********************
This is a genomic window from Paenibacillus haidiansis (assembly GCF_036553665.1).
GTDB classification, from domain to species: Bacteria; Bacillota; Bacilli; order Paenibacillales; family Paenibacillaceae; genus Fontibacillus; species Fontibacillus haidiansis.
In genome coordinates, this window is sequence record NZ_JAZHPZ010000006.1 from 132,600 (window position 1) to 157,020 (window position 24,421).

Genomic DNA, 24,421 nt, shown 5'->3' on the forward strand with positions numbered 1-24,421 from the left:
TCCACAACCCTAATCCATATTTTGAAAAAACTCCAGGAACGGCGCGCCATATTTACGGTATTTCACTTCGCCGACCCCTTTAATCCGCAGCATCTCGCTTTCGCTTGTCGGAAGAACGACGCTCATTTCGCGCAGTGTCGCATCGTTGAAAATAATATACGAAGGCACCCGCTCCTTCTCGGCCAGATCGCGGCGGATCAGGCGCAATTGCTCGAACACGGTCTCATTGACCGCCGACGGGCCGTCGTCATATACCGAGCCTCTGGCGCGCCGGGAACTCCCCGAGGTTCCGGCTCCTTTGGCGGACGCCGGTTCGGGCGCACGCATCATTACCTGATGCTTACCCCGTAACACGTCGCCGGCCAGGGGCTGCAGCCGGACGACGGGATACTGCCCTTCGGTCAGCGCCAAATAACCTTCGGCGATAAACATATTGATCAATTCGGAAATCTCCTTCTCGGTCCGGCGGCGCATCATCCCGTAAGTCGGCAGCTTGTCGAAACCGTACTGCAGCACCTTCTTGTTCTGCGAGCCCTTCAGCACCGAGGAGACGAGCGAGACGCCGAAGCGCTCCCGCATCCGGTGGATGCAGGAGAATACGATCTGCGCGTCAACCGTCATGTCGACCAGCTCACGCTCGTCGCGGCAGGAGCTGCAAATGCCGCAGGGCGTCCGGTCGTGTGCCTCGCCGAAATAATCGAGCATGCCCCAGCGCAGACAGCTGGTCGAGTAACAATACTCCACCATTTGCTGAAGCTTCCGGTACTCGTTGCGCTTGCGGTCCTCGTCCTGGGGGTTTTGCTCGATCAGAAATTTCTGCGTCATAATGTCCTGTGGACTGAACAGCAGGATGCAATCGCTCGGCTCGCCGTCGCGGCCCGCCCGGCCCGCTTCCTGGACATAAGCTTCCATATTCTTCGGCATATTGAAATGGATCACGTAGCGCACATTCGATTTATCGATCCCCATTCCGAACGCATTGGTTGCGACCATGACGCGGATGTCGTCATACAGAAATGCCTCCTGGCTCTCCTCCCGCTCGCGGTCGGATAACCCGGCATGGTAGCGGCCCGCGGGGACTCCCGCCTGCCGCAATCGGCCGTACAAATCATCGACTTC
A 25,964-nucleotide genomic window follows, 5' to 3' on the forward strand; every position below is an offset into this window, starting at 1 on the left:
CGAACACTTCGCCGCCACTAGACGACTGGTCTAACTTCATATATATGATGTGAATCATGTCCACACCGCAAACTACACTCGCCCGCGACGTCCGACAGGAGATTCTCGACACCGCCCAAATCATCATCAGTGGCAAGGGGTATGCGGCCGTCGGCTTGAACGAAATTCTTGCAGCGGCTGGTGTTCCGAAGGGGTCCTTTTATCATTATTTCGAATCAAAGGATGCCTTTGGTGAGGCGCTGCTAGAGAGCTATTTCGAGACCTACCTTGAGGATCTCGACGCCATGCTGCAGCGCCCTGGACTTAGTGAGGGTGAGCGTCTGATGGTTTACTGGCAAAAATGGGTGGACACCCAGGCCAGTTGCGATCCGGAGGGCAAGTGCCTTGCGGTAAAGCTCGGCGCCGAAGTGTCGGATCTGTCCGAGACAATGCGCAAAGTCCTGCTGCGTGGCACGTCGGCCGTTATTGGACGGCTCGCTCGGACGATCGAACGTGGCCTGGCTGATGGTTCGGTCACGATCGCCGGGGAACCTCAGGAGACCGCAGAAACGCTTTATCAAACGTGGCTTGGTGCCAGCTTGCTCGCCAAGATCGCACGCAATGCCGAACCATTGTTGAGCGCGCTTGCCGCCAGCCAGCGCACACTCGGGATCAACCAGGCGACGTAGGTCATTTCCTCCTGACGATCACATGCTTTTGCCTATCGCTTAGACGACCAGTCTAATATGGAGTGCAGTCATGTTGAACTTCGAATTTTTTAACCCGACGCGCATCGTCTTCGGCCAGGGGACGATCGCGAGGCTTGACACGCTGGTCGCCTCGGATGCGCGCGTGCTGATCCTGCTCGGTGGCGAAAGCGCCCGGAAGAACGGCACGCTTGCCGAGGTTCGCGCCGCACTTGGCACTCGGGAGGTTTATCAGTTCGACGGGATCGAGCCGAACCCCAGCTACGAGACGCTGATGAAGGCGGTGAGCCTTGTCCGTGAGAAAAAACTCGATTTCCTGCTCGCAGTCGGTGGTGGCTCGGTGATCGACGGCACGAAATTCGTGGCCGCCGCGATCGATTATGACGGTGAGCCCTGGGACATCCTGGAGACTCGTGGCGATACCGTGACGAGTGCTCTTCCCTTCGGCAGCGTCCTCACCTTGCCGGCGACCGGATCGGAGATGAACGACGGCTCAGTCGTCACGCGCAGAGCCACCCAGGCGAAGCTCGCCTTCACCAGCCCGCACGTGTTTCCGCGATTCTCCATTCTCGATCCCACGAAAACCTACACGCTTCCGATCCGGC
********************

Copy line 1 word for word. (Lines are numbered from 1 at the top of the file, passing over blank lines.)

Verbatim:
This is a genomic window from Paenibacillus haidiansis (assembly GCF_036553665.1).